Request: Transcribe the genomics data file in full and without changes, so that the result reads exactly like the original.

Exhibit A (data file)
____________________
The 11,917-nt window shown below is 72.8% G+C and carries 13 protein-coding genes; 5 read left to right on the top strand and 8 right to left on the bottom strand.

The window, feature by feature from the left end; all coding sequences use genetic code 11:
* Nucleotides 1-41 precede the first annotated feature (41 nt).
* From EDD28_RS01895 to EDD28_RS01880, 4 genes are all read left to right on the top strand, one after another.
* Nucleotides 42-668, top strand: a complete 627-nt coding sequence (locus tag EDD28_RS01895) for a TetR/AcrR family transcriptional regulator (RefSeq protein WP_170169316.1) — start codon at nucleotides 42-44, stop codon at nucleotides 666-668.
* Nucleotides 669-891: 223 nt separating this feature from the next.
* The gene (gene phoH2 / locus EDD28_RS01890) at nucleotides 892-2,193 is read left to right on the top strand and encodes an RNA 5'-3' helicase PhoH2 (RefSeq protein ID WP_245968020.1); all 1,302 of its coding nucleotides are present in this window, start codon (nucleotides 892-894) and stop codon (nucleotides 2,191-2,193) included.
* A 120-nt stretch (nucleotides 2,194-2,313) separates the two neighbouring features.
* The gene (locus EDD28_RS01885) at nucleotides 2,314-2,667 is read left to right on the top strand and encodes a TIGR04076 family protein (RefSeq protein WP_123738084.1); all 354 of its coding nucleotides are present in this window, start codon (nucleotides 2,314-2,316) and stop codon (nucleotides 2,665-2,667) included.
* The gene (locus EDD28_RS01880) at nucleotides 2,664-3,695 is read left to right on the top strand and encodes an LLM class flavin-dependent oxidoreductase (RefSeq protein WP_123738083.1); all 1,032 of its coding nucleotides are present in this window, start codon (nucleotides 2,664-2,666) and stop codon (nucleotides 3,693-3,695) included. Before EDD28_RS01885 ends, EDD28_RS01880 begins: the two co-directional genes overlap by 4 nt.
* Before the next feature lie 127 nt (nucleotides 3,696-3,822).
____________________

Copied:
The 11,917-nt window shown below is 72.8% G+C and carries 13 protein-coding genes; 5 read left to right on the top strand and 8 right to left on the bottom strand.

The window, feature by feature from the left end; all coding sequences use genetic code 11:
* Nucleotides 1-41 precede the first annotated feature (41 nt).
* From EDD28_RS01895 to EDD28_RS01880, 4 genes are all read left to right on the top strand, one after another.
* Nucleotides 42-668, top strand: a complete 627-nt coding sequence (locus tag EDD28_RS01895) for a TetR/AcrR family transcriptional regulator (RefSeq protein WP_170169316.1) — start codon at nucleotides 42-44, stop codon at nucleotides 666-668.
* Nucleotides 669-891: 223 nt separating this feature from the next.
* The gene (gene phoH2 / locus EDD28_RS01890) at nucleotides 892-2,193 is read left to right on the top strand and encodes an RNA 5'-3' helicase PhoH2 (RefSeq protein ID WP_245968020.1); all 1,302 of its coding nucleotides are present in this window, start codon (nucleotides 892-894) and stop codon (nucleotides 2,191-2,193) included.
* A 120-nt stretch (nucleotides 2,194-2,313) separates the two neighbouring features.
* The gene (locus EDD28_RS01885) at nucleotides 2,314-2,667 is read left to right on the top strand and encodes a TIGR04076 family protein (RefSeq protein WP_123738084.1); all 354 of its coding nucleotides are present in this window, start codon (nucleotides 2,314-2,316) and stop codon (nucleotides 2,665-2,667) included.
* The gene (locus EDD28_RS01880) at nucleotides 2,664-3,695 is read left to right on the top strand and encodes an LLM class flavin-dependent oxidoreductase (RefSeq protein WP_123738083.1); all 1,032 of its coding nucleotides are present in this window, start codon (nucleotides 2,664-2,666) and stop codon (nucleotides 3,693-3,695) included. Before EDD28_RS01885 ends, EDD28_RS01880 begins: the two co-directional genes overlap by 4 nt.
* Before the next feature lie 127 nt (nucleotides 3,696-3,822).